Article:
Winter joys

Whether we like it or not, winter is a part of us. The most enthusiastic will make the most of it and go skiing, skating or tobogganing, while the others will lock themselves indoors and complain about the crazily cold weather.

When I was a kid, I loved winter! I made snow forts in front of my house, went sledding on my crazy carpet, ate snow (not the yellow one!), skied every weekend, watched my dad use the snowblower and followed him to pick up what was left behind with my little shovel. One year, my dad even made us an ice rink in the backyard! I spent my entire time outside and came back in at the end of the day with “pretty red cheeks”, as my father still says. My mom prepared tasty meals, and we all ate together, as a family. Ah, the good old days! Yes, that time when I put on a hat without even wondering if my hair would all be messed up when I took it off, and when my big purple Sorel boots were THE reference in terms of winter fashion! Although it does look like Sorel is making a huge comeback this year...

In recent years, I’ve started not liking winter so much. In the city, snowbanks are tiny, so we can forget about building snow forts. Although doing so by myself at 29 years old might be a bit strange. Moving on. As far as skiing is concerned, let’s just say that my passion for the sport is inversely proportionate to the evolution of the price for a lift ticket... Paying $ 60 to wait in line for an hour just to get on the lift? Isn’t that a buck an hour? Thank you very much, but I’ll pass.

What I’m realizing as I get older is that winter has become a product, a business like everything else. To really enjoy it, you have to spend money. At least for most activities. I prefer – or at least choose – to stay in the city and watch National Lampoon’s Christmas Vacation on television for the thousandth time. And as for the ice rink in the backyard, it’s not really an option anymore. I don’t even have a backyard!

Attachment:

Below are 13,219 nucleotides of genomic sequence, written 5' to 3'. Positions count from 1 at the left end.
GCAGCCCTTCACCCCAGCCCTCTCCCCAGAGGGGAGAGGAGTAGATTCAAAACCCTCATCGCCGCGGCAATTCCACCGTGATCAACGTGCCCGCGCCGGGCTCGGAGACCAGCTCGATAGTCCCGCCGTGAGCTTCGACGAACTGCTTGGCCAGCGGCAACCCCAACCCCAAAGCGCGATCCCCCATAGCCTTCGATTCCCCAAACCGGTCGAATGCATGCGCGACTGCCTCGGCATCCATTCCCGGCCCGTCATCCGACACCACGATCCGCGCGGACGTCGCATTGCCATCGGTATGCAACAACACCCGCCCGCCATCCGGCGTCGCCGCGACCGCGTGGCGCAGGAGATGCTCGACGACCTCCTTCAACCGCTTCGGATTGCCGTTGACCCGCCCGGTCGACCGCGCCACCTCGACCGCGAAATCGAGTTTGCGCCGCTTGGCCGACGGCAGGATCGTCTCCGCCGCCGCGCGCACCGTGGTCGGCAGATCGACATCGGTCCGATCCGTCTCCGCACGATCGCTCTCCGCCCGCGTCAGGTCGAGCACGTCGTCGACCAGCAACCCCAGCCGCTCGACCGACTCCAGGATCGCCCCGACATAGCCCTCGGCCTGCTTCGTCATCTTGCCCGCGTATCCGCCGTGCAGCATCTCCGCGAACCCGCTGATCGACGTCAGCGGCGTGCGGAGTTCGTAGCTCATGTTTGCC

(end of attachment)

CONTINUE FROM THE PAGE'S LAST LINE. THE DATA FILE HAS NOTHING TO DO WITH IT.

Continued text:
What made me lose some of my winter enthusiasm was moving to the city (although I love the city in itself). In Montreal, snow is a burden. The gusts of icy wind, the poorly plowed streets, it's nothing to make our lives more enjoyable. In the streets, it’s not snow, it's slush. On sidewalks, it’s ice. In January, it’s ice storms. On our faces, it’s frostbites. Around cars, it’s cement blocks. On the highway, it’s black ice. As you can see, there’s not much “real snow” left. Let’s be honest: snow is not welcomed in big cities. It interferes with traffic and makes pedestrians curse like sailors.

By reading this, you must think I hate winter. However, I recently rediscovered some of its charms thanks to my 4 year-old nephew. In his eyes, everything is fascinating, including winter. He likes snow, he likes to be pulled on the sleigh, he likes to help us shovel. He laughs when he falls because of ice. He is fascinated by the snow on trees. He doesn’t care about ski resorts ripping us off, dry skin cracking because it’s dehydrated, slush ruining our new boots or snowploughs only passing two weeks after a snowstorm. He likes winter because he only sees its beauty.

So to all of you who, like me, are sometimes depressed and frustrated by winter, remember that there is always a little something we like about the cold season. You just have to take a few minutes to find your child’s heart again… And let’s admit it, after all that overtime at the office, we all need a bit of fresh air to get those famous « pretty red cheeks »…On a pale green complexion, the effect is striking!

Image de Stéphanie Auclair

This week
Ear infections, antibiotics, and prevention

Becoming a parent also means being acquainted with several small infections encountered during our own childhood. Ear infections are numerous and can leave you having lots of questions. We try to respond to the most frequent ones.

My child is often absentminded!

Do you find yourself often repeating phrases like "Hello? Is anyone there?" ? If so, it seems that your child is often absentminded. Here's how to help your distracted children stay concentrated.

A teenager’s bedroom

Your teenager's bedroom is a disaster. You even invented new words to describe this horrendous place where food and clothes seem to blend into a new kind of carpet but your child doesn't seem to mind. What can you do?

My child is smelly!

Your child is now 6 years old. The innocence of childhood still shines brightly in his or her eyes but… they're smelly! When your child gets hot, you scrunch your nose and smell a tinge of sweat. Are they too young for deodorant?